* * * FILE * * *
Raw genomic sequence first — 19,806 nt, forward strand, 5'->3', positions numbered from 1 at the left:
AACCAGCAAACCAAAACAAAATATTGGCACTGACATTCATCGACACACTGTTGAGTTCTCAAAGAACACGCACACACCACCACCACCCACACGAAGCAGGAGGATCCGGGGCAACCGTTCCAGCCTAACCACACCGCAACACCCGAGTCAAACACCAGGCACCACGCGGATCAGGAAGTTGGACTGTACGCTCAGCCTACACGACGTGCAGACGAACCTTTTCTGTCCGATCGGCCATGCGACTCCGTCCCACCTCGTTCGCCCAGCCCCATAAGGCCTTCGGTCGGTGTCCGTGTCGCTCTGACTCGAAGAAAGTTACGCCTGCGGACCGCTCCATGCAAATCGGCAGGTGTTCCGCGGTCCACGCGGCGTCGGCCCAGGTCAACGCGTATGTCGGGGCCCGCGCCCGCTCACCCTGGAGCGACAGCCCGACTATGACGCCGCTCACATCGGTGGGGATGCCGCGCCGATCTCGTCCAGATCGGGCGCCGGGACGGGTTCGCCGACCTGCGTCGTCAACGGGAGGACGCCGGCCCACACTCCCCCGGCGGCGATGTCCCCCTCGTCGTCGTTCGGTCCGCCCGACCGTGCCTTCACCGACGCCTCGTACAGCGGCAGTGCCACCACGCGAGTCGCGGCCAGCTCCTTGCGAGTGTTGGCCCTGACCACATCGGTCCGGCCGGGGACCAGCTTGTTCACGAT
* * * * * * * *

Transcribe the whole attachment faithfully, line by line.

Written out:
Raw genomic sequence first — 19,806 nt, forward strand, 5'->3', positions numbered from 1 at the left:
AACCAGCAAACCAAAACAAAATATTGGCACTGACATTCATCGACACACTGTTGAGTTCTCAAAGAACACGCACACACCACCACCACCCACACGAAGCAGGAGGATCCGGGGCAACCGTTCCAGCCTAACCACACCGCAACACCCGAGTCAAACACCAGGCACCACGCGGATCAGGAAGTTGGACTGTACGCTCAGCCTACACGACGTGCAGACGAACCTTTTCTGTCCGATCGGCCATGCGACTCCGTCCCACCTCGTTCGCCCAGCCCCATAAGGCCTTCGGTCGGTGTCCGTGTCGCTCTGACTCGAAGAAAGTTACGCCTGCGGACCGCTCCATGCAAATCGGCAGGTGTTCCGCGGTCCACGCGGCGTCGGCCCAGGTCAACGCGTATGTCGGGGCCCGCGCCCGCTCACCCTGGAGCGACAGCCCGACTATGACGCCGCTCACATCGGTGGGGATGCCGCGCCGATCTCGTCCAGATCGGGCGCCGGGACGGGTTCGCCGACCTGCGTCGTCAACGGGAGGACGCCGGCCCACACTCCCCCGGCGGCGATGTCCCCCTCGTCGTCGTTCGGTCCGCCCGACCGTGCCTTCACCGACGCCTCGTACAGCGGCAGTGCCACCACGCGAGTCGCGGCCAGCTCCTTGCGAGTGTTGGCCCTGACCACATCGGTCCGGCCGGGGACCAGCTTGTTCACGAT